>>everyone to ride a bike.

    Of course not. That’s some thing that’s good for the environment, good for the rider, and good for society.

    What the fuck would Republicans support THAT for?


  18. Glenn E says:

    It sounds to me like Toyota is stalling for time, while still attempting to look green in some feeble way. Wasn’t all this study nonsense done back in the 1990s, when the first EV1s were tested in California? What happened to all of that data. Was it thrown away, when the auto industry lobbied out the goals for zero emission vehicles? Did any of these anto makers spend a single dime studying how SUV and Minivan sales would effect fuel use and demand, before deciding to force them onto the public (via Tv ads)? Very likely NO! The auto makers simply knew that the emission standards for these vehicles weren’t as stringent as smaller cars. And what was good for their sales figures, was also good for big oil sales too. Only now that gasoline is heading towards $4 a gallon, are the duped consumers thinking that driving such a gas-guzzling thing around, isn’t such a smart idea anymore.

  19. Angel H. Wong says:

    I can’t wait for car enthusiasts to bitch that plugin cars are for sissies.

  20. Steve S says:

    Peter Rodwell
    “July 19, 2007 – The Electric Power Research Institute (EPRI) and the Natural Resources Defense Council (NRDC) today released a comprehensive assessment that finds that widespread
    use of plug-in hybrid electric vehicles (PHEVs) in the United States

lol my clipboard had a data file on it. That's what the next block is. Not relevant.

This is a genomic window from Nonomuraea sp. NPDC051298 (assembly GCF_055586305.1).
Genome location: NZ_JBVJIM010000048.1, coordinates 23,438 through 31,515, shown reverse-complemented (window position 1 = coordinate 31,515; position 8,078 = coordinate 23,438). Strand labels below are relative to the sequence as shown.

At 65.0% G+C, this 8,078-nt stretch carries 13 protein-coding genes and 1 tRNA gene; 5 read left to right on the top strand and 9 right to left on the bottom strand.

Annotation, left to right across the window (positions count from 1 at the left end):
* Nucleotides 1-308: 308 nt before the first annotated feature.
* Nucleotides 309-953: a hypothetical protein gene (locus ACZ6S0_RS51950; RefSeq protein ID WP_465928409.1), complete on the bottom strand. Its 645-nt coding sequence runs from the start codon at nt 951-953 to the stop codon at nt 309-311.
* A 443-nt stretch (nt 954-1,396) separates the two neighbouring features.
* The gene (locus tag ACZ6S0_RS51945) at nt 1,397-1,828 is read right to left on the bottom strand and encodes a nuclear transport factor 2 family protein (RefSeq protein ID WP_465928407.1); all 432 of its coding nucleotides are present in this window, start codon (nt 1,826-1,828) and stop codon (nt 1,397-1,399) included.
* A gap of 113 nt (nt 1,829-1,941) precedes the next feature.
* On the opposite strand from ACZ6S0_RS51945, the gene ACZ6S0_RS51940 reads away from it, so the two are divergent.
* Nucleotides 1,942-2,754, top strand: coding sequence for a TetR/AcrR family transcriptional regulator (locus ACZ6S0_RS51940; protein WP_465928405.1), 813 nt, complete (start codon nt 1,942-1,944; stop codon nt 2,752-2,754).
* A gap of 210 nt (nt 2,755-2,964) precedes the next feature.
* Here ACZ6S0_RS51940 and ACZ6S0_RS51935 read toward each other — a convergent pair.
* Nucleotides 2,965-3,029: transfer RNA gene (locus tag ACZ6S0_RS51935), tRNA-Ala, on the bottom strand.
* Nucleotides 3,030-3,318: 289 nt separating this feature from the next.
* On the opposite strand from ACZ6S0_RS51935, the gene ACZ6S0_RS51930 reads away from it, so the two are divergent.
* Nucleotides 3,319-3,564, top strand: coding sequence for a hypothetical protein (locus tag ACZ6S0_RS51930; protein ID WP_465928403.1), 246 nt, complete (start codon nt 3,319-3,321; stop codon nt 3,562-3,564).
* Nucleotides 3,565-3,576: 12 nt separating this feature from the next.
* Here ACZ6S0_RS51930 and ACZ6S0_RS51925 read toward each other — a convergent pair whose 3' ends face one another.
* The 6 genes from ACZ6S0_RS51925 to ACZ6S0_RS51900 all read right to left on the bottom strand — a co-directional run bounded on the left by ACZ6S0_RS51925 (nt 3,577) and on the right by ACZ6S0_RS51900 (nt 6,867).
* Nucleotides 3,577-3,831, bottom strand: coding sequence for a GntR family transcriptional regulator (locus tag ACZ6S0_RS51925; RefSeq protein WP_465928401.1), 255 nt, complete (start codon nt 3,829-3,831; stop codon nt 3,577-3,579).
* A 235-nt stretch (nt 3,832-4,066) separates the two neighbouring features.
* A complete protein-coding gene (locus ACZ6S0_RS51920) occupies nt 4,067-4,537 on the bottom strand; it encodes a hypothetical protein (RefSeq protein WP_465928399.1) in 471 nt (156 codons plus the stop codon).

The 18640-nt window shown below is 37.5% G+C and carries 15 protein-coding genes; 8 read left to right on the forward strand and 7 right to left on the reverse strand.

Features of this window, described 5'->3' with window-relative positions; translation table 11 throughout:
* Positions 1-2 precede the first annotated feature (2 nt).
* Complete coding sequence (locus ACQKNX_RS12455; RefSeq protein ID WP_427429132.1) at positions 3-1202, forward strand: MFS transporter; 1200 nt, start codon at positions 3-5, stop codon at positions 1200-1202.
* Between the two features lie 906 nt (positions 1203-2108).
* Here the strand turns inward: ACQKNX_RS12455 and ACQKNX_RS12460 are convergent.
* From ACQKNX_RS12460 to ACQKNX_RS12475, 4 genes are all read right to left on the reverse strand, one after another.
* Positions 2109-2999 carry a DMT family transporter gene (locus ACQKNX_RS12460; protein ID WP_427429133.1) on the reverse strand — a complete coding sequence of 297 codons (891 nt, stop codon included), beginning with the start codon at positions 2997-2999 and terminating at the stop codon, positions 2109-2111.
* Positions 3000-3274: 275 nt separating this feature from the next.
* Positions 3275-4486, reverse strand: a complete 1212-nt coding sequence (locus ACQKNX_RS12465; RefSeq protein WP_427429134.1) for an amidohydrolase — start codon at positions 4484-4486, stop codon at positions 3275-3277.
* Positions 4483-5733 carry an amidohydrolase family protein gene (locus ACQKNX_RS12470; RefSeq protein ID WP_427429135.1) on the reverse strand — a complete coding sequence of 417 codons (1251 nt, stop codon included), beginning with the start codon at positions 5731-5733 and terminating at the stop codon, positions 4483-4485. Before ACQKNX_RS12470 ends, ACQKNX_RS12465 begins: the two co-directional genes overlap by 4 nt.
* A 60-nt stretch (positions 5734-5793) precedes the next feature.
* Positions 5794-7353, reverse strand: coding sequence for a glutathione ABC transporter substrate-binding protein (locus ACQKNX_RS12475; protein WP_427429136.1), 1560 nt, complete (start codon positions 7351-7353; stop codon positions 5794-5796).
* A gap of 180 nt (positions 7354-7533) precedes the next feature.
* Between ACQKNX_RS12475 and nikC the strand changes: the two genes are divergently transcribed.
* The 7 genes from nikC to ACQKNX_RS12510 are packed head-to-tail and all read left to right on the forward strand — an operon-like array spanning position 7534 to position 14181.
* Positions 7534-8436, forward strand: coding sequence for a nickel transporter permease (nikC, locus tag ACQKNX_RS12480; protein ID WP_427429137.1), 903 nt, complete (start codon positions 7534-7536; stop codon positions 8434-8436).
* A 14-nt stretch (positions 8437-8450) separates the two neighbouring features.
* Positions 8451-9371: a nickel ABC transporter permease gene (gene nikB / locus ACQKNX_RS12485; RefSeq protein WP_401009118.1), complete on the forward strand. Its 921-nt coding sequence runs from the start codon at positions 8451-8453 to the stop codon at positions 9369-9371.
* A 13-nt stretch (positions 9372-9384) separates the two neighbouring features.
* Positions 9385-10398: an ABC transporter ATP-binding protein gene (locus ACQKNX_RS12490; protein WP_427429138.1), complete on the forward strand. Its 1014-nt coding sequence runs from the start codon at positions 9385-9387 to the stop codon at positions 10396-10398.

could reduce greenhouse gas (GHG) emissions and potential for improve ambient air quality.”

    Dallas wrote:
    “We have a monkey for a president with the brains of a rock. ”
    Come on now!
    Lets not insult monkeys and rocks here!

  21. Mike Voice says:

    18 Wasn’t all this study nonsense done back in the 1990s, when the first EV1s were tested in California?

    And don’t forget Toyota’s own RAV4 EV, discontinued in 2003:

    Quotes from the link:

    Although a significant marketing effort was undertaken for the RAV4-EV, we only sold about 300 vehicles a year.

    Industry practice regards batteries to be at the end of their useful life when capacity decreases to 80% of original capacity. … It is cost-prohibitive to replace an EV battery. The cost to replace the battery is more than the value of the vehicle.

    Do batteries still cost more than the vehicle is worth?

    Although Toyota’s electric vehicle sales have proved disappointing, Toyota was able to leverage valuable technology from the development and sales of the RAV4-EV. For example, some of the technology involved in the Hybrid Synergy Drive® system on the next generation Prius came from the RAV4-EV.

    My question is: If rechargeable-only vehicles have failed in the marketplace, but Hybrid [no plug-in allowed] has been very popular in the marketplace – then why re-introduce rechargeable-only vehicles, when “Hybrids with an option to plug-in” would seem more logical??

    Especially since it is already being done:

  22. Mike Voice says:

    Re #21

    My bad…

    I took the statement: “… and run on electric power only.” to mean they were working on a purely rechargeable version of the Prius – sans gasoline engine.

  23. hhopper says:

    I think an all electric car is a great idea but unfortunately the cost of the extension cord will offset any benefits.